Pay the cable bill, or get your prescription refilled?
REGION – The current recession is forcing area residents to examine their dollars and prescription drugs more closely. Local trends show patients leaning toward generics and alternative forms of treatment.
Although sales of prescription drugs typically are unaffected by the ebb and flow in the economy, this recession is having an unusually negative impact, according to a recent report by health information company Wolters Kluwer Health.
Nationally, according to the report published recently in the Wall Street Journal, patients did not fill 6.8 percent of the brand-name prescriptions their physicians ordered in the fourth quarter of 2008 because of cost. That figure is a 22 percent increase over the first quarter of 2007.
Are local pharmacies noticing the trend?
"There's no doubt it's happening," said Jim Bock, president and owner of The Prescription Shop. "I see it in my business. While I may fill the same number of prescriptions, at times the total dollars are less."
He operates five stores in the Traverse area.
"I'm sure there's some of that going on right now, but it's hard to gauge. Our sales do reflect a little bit of a decrease," said Lisa Debolt, pharmacist at Thompson Pharmacy on Union St. in downtown Traverse City.
Co-payment plans for prescription drugs have monetarily accelerated and become more "creative" over the decades.
"It used to be, when I started out 18 years ago, that people had $2 co-pays. Now, in the last few years it's gone to a $20 co-pay. And now, it's even more creative. You might pay $40 for a brand name and only $10 for a generic. There's even a third tier that might be like a $55 co-pay. It's makes people look at the other options," said Debolt.
The study also found that insurers are denying coverage of brand-name prescriptions when a less-expensive alternative is available. Furthermore, Bock says some people are very willing to switch to a cheaper alternative.
"People that used to insist on the branded product are no longer doing that. There's a trend to switch to generics very willingly by the consumer," said Bock. "I'd say about 68 percent of our dispensary is for generic drugs and as much as just 18 months ago that may have been about 56 percent. That's a pretty sudden change."
Nationally, the study found that patients did not fill 4.1 percent of generic prescriptions during the fourth quarter of 2008. Generic prescriptions increased to 2.4 billion in 2008, up 200 million compared with 2007, while orders for brand-name medicines declined by 200 million for 2008 to 1.4 billion, the study found.
"We don't know how much is attributed to the economy or how much the insurance companies are pushing consumers toward mandatory mail-order plans. Those plans draw people out of our community as well," Debolt said.
"Things are being shipped out to Ohio or Arizona to a mail order house. That's obviously going to affect the number of prescriptions filled locally," Bock said.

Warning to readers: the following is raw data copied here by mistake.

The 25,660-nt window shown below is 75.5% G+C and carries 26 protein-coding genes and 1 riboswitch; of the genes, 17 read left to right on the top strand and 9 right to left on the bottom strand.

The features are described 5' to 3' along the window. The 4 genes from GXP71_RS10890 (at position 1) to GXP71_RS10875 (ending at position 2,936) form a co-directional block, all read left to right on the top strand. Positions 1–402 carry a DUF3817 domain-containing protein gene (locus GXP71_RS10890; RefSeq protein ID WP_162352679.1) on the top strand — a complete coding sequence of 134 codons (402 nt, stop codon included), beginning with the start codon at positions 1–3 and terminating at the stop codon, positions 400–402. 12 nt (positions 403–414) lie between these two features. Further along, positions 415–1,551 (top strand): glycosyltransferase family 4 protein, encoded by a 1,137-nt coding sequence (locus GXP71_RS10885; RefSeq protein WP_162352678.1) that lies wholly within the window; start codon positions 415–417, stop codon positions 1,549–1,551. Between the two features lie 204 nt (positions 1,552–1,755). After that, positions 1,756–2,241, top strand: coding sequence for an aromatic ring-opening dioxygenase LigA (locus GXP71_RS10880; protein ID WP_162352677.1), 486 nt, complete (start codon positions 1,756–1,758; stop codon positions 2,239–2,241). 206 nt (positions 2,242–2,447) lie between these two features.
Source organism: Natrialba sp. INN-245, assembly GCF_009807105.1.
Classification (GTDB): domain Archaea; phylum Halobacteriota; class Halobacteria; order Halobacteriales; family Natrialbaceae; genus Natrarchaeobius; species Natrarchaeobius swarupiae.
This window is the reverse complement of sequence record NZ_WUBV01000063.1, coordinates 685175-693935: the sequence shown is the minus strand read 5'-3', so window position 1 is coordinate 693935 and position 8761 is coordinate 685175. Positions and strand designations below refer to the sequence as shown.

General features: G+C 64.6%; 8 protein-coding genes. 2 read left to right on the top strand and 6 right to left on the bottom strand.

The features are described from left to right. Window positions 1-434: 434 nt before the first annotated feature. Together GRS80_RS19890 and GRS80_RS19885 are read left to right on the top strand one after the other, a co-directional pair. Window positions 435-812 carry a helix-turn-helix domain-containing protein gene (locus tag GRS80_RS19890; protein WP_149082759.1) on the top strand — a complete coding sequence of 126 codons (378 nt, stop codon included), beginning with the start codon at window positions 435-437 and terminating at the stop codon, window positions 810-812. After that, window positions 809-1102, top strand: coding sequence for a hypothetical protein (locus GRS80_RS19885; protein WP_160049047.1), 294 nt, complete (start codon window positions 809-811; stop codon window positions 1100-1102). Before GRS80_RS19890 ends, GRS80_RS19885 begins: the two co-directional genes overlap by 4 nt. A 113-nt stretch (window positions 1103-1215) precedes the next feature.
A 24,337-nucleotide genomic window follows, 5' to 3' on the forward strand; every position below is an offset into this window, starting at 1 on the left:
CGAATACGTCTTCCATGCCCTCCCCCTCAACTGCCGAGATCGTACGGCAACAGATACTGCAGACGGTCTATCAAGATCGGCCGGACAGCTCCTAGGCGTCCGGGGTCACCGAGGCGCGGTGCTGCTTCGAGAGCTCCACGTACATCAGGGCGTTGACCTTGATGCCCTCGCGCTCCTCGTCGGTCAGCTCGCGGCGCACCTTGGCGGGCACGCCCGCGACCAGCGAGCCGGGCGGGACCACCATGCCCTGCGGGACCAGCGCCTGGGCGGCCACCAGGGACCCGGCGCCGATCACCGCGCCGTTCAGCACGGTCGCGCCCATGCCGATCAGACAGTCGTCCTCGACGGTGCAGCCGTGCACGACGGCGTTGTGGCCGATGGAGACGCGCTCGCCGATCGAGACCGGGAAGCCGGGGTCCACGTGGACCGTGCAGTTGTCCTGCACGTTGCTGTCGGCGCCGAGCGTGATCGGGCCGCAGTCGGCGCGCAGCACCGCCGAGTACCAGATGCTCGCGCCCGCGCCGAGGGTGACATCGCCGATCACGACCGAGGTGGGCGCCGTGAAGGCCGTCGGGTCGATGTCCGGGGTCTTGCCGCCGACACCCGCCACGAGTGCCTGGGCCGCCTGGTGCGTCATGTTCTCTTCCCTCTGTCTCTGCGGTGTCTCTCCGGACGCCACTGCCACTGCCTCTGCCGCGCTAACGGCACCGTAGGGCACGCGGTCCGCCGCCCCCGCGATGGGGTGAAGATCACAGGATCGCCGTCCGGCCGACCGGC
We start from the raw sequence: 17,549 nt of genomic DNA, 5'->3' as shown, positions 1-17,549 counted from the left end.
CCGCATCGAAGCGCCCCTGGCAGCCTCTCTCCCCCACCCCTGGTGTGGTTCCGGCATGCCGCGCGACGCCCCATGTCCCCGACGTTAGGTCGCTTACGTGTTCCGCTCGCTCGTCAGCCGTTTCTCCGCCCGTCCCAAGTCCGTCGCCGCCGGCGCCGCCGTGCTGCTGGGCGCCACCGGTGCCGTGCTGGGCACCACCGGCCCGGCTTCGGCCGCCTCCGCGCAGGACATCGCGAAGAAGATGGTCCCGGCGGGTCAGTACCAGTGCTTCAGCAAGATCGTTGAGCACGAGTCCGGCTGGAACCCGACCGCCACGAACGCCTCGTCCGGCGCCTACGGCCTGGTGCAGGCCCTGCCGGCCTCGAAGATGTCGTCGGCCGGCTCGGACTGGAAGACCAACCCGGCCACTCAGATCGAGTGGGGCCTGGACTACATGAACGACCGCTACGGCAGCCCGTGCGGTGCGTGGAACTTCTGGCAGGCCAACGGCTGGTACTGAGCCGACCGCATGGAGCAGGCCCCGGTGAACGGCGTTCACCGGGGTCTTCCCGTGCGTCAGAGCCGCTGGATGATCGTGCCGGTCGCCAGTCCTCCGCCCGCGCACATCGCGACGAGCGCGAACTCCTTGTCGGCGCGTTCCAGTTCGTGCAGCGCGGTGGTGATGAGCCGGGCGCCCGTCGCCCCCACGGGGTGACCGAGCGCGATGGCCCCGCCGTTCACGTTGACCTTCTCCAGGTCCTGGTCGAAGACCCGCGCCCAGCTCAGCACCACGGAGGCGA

Michigan's state border is not the only border crossed when it comes to shopping for prescription drugs.
"People might look to Mexico, for example, for anti-cancer drugs that aren't legal in this country," said Bock.
"And a lot of people are ordering from Canada and elsewhere. That's been going on for years," said Debolt. "The problem is that there's also a lot of counterfeit stuff going on. So, you're not even sure what you're getting. The stuff people buy from Canada, for example, does not go through the same secure process. That's a worry for me, plus it's taking money out of our own community and state."
Right inside Michigan's state lines is another large competitor for locally-owned pharmacies. Consumers are, for example gravitating toward Wal-mart's $4 generic program.
"So while their numbers may be up, Sixth Street Drug, Thompson Pharmacy and I may be flat," said Bock regarding the big box competitor.
Another reason discussed was that people are just not getting them filled, unless they really feel that it's absolutely essential. Clients are cutting out drugs for cosmetic purposes or lifestyle issues.
"Perhaps that's the easiest place for people to hold back from spending money," Bock said. "People might try an alternative route because current therapies just aren't as effective for them. Or they might say, 'Do I want to get stuck with Vicodin® and then develop a habit for my back pain, or maybe I want to go to an acupuncturist or a chiropractor?'"
"A lot of people have tried medications and then find that it's not for them anymore," added Katherine Roth, MD, at Brookside Family Medicine on Front St. in Traverse City. "As things become more expensive, I would hope that people start to look at other options, but most people's insurance will pay for a drug and not a natural remedy. People are very frightened to have debt. I think behaviors are changing."
Chris LaBranche, who works in Health & Beauty Customer Service at Oryana Natural Foods in Traverse City, said people come to Oryana every day looking for supplements and alternatives (see top 10 list).
"The catalyst for a change is usually that first big medical bill," he said. "They're tuning in to the fact that they need to make lifestyle changes to improve their level of health."
Both Bock and Debolt's stores offer many quality supplements over the counter, as well.
"We carry supplements that help with cholesterol, blood sugar. But a lot of those that we stock are not necessarily less expensive than what the medication would be. But, it may be a healthier lifestyle," said Debolt. BN